San Diego, California

San Diego, located on the shores of the Pacific Ocean, is located in Southern California; just across the border from Mexico. This city is best known for its beaches, nightlife, and the abundance of available outdoor activities. While most people come to swim, surf, and hike, dive enthusiasts should know shorelines here also offer some of the best scuba diving in California.

One of the highlights of diving in the waters around San Diego is the water never gets truly cold. In the winter, the water only goes as low as 57F(13C) which, while not tropical, is certainly not freezing either. The most well-known spot for diving in San Diego is La Jolla, although there are a few other great spots in the area as well.

How to get to San Diego:

San Diego has its own international airport that receives travellers from all over north America, as well as from some international countries. Taxis are available (about $15USD +tip) from the airport, or you can take the Airport Flyer Bus ($2.25 one way) to get into the city center.

It is also possible to arrive in San Diego by bus or train. Greyhound buses are the most popular and the most common company, and serve most major cities throughout North America. Amtrak is the main train service, and the main station is located in Santa Fe, which is in walking distance of downtown San Diego bay.

Dive sites around San Diego:

La Jolla Shores: The most frequented dive site in the San Diego area, La Jolla shores is perfect for divers of all levels. It’s a very gradual sandy slope to a canyon and offers the possibility of seeing fleets of bat rays, swarms of jellyfish, squads of squid, and even some playful sea lions. There are several dive sites here: Vallecitos Point, South Walls, North Wall, Sand Flats, and the Sea Garden.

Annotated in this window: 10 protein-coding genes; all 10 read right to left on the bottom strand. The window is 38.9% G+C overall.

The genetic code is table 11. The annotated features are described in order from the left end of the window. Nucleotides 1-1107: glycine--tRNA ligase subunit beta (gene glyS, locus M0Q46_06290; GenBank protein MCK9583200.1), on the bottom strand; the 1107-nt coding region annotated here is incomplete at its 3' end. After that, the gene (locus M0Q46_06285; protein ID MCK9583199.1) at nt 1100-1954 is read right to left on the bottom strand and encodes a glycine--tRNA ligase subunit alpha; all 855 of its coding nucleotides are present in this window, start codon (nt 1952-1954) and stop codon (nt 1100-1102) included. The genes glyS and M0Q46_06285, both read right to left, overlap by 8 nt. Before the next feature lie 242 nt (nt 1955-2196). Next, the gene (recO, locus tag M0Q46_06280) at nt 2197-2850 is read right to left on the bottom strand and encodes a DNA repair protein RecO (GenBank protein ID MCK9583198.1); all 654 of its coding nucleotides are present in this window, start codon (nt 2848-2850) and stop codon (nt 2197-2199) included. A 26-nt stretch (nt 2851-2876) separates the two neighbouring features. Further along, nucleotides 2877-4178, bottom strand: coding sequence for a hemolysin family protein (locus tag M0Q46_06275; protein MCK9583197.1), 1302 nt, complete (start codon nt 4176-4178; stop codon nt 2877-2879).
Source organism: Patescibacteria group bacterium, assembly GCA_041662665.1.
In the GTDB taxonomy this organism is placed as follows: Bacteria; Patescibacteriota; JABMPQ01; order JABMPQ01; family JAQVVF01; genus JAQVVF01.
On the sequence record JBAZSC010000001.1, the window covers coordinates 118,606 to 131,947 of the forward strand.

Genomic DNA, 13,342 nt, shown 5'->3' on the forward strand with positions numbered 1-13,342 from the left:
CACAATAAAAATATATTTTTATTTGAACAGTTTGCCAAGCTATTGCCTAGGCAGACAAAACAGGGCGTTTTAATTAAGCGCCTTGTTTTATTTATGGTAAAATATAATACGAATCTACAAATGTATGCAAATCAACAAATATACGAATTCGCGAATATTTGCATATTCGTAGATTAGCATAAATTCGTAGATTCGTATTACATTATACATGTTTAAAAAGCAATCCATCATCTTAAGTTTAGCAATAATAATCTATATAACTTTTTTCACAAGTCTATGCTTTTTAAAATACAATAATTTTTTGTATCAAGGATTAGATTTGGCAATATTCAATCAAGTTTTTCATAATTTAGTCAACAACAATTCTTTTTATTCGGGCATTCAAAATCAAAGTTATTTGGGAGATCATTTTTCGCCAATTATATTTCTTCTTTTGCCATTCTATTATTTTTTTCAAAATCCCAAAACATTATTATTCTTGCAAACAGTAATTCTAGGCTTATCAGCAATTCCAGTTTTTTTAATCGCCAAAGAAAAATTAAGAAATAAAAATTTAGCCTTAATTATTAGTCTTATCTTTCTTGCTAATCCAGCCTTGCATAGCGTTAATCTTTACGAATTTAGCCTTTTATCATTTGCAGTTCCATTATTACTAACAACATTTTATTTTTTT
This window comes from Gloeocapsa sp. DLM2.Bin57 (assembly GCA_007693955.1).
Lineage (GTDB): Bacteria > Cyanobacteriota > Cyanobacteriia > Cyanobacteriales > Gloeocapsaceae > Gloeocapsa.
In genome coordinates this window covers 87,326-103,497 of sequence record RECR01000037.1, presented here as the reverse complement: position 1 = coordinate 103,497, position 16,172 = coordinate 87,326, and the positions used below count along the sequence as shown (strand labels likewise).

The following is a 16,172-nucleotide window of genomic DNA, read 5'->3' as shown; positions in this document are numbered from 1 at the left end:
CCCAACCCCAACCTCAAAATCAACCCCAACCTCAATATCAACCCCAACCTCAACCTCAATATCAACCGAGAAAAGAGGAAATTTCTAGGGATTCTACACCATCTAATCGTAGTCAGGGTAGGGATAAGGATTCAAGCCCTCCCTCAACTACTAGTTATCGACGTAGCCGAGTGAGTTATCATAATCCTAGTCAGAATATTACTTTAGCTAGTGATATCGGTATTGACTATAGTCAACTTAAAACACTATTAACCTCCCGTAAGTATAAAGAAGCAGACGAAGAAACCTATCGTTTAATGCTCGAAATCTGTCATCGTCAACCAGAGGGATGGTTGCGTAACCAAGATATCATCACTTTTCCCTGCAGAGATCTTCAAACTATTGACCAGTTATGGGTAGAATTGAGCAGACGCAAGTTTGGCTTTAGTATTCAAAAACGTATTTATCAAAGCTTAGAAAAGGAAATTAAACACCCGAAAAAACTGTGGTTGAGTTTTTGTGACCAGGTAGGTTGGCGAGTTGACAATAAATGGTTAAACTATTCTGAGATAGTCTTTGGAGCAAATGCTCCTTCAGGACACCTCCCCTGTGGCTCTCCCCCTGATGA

La Jolla Cove: A shallow dive site with a rocky reef, you can find all kinds of sea life at La Jolla Cove. Further out, there are some kelp beds and caves that can be explored as well.

Scripps Canyon: Scripps Canyon can be tricky to access, but once you get in it’s worth it. Steep cliffs and an abundance of marine life make it one of the best spots in the area. Bring a flashlight to look into the cracks and crevices for nudibranchs, eels, and even sharks. Not suitable for open water divers.

Yukon: One of the largest, and most intact, wreck in California. The Yukon was intentionally sunk in 2000 as part of an artificial reef for a project called Wreck Ally (two more dive sites, Ruby E and NOSC Tower are also part of this project). The reef can be penetrated for those with certifications to do so, but there is plenty to see outside as well.

Point Loma Kelp Beds: This underwater kelp forest is a must for anyone diving around San Diego. Keep an eye out for lobsters, nudibranchs, shrimp, starfish, anemone, and more.

Coronado Islands: Technically, these islands are not located in Mexico, not California, but boats leave from the San Diego area. The Coronado Islands are where you can find seals and sea lion pups. It is suitable for all divers however, make sure to have your passport with you since it is out of country.

Other things to do in San Diego:

San Diego is a playground for outdoor enthusiasts. Golfing, biking, hiking, rock climbing, surfing, swimming, and more are all popular activities to take part in.

The city is also known for its many museums including the natural history museum and the air and space museum. Visitors should also make sure to check out Balboa Park, and the Gaslamp Quarter.

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